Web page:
Since swap space is a special type of filesystem, many of these parameters aren’t applicable. For swap space, add:
/dev/hdb1 none swap sw 0 0
where /dev/hdb1 is the swap partition. It doesn’t have a specific mount point, hence none. It is of type swap with options of sw, and the last two parameters aren’t used so they are entered as 0.
To check that your swap space is being automatically mounted without having to reboot, you can run the swapoff -a command (which turns off all swap spaces) and then swapon -a (which mounts all swap spaces listed in the /etc/fstab file) and then check it with swapon -s.
As well as the swap partition, Linux also supports a swap file that you can create, prepare, and mount in a fashion similar to that of a swap partition. The advantage of swap files is that you don’t need to find an empty partition or repartition a disk to add additional swap space.
To create a swap file, use the dd command to create an empty file. To create a 1GB file, type:
dd if=/dev/zero of=/swapfile bs=1024 count=1048576
/swapfile is the name of the swap file, and the count of 1048576 is the size in kilobytes (i.e. 1GB).
Prepare the swap file using mkswap just as you would a partition, but this time use the name of the swap file:
And similarly, mount it using the swapon command: swapon /swapfile.
The /etc/fstab entry for a swap file would look like this:
/swapfile none swap sw 0 0
How big should my swap space be?
It is possible to run a Linux system without a swap space, and the system will run well if you have a large amount of memory — but if you run out of physical memory then the system will crash, as it has nothing else it can do, so it is advisable to have a swap space, especially since disk space is relatively cheap.
The key question is how much? Older versions of Unix-type operating systems (such as Sun OS and Ultrix) demanded a swap space of two to three times that of physical memory. Modern implementations (such as Linux) don’t require that much, but they can use it if you configure it. A rule of thumb is as follows: 1) for a desktop system, use a swap space of double system memory, as it will allow you to run a large number of applications (many of which may will be idle and easily swapped), making more RAM available for the active applications; 2) for a server, have a smaller amount of swap available (say half of physical memory) so that you have some flexibility for swapping when needed, but monitor the amount of swap space used and upgrade your RAM if necessary; 3) for older desktop machines (with say only 128MB), use as much swap space as you can spare, even up to 1GB.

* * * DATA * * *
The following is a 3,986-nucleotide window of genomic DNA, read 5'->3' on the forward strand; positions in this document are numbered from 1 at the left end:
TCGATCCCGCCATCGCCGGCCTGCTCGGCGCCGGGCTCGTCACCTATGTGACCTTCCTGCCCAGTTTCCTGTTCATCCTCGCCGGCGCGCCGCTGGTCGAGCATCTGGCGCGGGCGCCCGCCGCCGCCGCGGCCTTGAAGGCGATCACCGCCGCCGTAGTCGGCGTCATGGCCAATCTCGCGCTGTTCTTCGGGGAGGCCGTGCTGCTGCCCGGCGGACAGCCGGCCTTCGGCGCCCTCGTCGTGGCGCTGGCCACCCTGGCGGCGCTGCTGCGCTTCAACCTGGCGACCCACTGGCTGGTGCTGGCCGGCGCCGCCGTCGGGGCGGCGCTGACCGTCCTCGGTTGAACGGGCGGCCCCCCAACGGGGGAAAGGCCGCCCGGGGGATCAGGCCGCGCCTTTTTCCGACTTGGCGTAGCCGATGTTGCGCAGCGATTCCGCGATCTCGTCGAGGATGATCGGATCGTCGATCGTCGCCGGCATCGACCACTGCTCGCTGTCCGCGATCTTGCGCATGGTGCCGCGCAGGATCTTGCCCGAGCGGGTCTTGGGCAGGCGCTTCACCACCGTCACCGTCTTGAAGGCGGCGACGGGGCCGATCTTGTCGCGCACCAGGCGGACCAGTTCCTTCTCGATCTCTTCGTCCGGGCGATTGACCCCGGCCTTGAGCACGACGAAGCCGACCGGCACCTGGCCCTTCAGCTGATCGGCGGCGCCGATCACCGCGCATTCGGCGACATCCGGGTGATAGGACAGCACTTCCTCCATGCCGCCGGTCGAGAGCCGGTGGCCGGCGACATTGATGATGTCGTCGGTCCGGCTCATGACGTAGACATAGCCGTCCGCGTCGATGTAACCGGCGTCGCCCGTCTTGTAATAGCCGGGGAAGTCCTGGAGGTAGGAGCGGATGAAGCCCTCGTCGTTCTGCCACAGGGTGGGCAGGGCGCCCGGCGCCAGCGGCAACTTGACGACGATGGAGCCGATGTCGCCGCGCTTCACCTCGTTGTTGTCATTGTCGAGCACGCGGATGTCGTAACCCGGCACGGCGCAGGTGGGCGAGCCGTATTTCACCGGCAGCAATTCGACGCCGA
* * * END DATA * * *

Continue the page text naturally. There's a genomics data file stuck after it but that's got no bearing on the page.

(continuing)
The Linux 2.6 kernel added a new kernel parameter called swappiness to let administrators tweak the way Linux swaps. It is a number from 0 to 100. In essence, higher values lead to more pages being swapped, and lower values lead to more applications being kept in memory, even if they are idle. Kernel maintainer Andrew Morton has said that he runs his desktop machines with a swappiness of 100, stating that “My point is that decreasing the tendency of the kernel to swap stuff out is wrong. You really don’t want hundreds of megabytes of BloatyApp’s untouched memory floating about in the machine. Get it out on the disk, use the memory for something useful.”
One downside to Morton’s idea is that if memory is swapped out too quickly then application response time drops, because when the application’s window is clicked the system has to swap the application back into memory, which will make it feel slow.
The default value for swappiness is 60. You can alter it temporarily (until you next reboot) by typing as root:
echo 50 > /proc/sys/vm/swappiness
If you want to alter it permanently then you need to change the vm.swappiness parameter in the /etc/sysctl.conf file.
Managing swap space is an essential aspect of system administration. With good planning and proper use swapping can provide many benefits. Don’t be afraid to experiment, and always monitor your system to ensure you are getting the results you need.